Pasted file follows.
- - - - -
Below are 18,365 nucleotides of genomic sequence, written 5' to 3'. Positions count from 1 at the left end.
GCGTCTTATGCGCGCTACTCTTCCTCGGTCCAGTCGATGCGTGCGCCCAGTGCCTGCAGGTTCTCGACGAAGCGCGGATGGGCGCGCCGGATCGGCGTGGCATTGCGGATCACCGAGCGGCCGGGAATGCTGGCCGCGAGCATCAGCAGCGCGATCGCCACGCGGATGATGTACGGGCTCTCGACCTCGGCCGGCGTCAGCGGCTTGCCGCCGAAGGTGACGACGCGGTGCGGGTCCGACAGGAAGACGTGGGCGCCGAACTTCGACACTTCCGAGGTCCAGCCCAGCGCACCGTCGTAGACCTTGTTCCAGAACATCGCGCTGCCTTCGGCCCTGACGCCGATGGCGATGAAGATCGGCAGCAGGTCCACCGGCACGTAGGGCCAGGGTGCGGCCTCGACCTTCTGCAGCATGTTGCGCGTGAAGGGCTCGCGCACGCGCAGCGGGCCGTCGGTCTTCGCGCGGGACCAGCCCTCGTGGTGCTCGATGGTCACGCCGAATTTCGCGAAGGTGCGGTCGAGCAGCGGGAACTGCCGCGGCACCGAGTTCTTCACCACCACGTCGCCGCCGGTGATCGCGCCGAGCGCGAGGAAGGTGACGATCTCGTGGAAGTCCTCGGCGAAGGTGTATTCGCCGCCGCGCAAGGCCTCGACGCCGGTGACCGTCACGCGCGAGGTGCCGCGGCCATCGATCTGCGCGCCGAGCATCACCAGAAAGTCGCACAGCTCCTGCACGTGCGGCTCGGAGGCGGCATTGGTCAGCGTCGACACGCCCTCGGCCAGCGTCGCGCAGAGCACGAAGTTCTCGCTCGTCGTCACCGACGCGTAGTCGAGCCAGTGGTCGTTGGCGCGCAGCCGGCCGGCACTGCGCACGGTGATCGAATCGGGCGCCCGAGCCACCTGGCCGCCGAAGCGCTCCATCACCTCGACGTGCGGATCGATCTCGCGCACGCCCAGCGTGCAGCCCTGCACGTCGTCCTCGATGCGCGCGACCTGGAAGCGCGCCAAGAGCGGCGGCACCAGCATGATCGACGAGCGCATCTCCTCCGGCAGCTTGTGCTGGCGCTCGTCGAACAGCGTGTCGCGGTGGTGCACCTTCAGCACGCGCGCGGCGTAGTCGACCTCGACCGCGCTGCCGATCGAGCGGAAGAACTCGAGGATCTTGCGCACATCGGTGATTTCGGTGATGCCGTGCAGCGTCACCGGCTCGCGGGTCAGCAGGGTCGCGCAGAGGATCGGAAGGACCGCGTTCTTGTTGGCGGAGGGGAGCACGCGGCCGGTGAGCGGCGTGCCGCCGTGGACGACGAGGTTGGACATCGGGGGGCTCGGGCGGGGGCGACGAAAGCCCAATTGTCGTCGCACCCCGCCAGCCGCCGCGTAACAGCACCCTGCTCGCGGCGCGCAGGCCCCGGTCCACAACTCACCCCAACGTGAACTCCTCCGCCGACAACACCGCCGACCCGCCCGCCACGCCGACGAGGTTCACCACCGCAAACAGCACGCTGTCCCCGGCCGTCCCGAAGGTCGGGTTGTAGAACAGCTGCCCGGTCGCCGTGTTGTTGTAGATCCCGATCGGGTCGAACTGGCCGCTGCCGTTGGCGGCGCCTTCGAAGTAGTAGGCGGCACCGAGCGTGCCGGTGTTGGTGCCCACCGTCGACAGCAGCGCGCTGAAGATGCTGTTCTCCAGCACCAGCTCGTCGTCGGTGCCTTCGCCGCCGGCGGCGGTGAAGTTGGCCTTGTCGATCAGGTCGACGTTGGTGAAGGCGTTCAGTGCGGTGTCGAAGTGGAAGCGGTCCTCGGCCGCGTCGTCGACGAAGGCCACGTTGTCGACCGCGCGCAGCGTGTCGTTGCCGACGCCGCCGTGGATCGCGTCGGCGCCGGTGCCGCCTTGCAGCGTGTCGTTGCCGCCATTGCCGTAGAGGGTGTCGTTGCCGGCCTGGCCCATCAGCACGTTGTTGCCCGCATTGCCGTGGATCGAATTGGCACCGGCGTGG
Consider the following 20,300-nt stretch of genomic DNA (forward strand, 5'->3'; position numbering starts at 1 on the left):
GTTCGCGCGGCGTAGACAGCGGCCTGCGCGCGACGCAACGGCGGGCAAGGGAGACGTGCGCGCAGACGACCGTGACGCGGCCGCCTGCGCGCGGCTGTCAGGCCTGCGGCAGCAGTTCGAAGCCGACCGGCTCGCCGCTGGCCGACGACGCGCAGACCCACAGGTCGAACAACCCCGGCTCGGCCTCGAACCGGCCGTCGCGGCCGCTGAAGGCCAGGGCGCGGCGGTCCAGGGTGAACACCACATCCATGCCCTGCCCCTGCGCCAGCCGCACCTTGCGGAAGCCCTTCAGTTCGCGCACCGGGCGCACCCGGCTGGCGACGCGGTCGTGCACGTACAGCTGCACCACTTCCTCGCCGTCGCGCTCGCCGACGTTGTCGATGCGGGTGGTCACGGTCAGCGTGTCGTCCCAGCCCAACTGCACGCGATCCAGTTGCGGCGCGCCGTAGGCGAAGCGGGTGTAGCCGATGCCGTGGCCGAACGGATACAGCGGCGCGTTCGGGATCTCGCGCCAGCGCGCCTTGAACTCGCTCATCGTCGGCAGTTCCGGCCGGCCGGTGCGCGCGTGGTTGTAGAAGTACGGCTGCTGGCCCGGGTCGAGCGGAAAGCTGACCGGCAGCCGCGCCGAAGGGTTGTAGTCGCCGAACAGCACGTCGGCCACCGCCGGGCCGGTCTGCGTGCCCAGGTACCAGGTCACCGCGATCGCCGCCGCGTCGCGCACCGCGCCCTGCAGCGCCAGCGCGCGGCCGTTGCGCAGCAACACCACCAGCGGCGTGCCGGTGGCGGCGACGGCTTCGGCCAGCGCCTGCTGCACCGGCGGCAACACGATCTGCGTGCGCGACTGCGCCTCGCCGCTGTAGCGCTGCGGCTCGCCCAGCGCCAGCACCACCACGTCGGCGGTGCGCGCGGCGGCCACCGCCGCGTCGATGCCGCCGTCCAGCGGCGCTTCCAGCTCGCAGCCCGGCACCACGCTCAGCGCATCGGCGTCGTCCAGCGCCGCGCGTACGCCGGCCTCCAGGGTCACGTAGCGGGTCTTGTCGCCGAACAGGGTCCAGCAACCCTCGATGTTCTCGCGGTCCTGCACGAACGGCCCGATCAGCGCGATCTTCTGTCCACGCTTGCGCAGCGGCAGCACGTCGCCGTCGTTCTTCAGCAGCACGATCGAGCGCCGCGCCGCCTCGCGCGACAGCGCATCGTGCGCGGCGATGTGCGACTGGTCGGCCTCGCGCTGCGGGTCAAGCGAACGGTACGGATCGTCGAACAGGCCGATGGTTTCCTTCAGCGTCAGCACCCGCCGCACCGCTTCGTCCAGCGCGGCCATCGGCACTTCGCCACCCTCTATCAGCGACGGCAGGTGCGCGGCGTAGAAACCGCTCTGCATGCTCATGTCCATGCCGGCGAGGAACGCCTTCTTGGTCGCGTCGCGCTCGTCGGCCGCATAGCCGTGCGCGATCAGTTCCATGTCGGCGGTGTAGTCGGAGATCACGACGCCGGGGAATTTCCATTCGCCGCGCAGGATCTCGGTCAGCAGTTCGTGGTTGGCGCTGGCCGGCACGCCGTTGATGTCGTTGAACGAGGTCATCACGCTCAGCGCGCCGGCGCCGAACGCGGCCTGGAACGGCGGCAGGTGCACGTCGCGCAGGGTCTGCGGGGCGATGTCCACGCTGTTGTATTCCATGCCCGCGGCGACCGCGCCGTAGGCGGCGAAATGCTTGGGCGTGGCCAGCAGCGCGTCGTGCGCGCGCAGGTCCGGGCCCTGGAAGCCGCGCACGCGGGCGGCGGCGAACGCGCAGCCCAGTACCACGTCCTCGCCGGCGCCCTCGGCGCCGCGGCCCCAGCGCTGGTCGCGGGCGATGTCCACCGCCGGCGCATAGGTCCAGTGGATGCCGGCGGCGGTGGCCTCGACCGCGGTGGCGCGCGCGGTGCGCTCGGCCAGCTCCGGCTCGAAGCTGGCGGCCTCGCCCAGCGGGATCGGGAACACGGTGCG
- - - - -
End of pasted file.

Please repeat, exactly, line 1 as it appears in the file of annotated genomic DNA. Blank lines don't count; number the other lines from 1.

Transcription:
Below are 18,365 nucleotides of genomic sequence, written 5' to 3'. Positions count from 1 at the left end.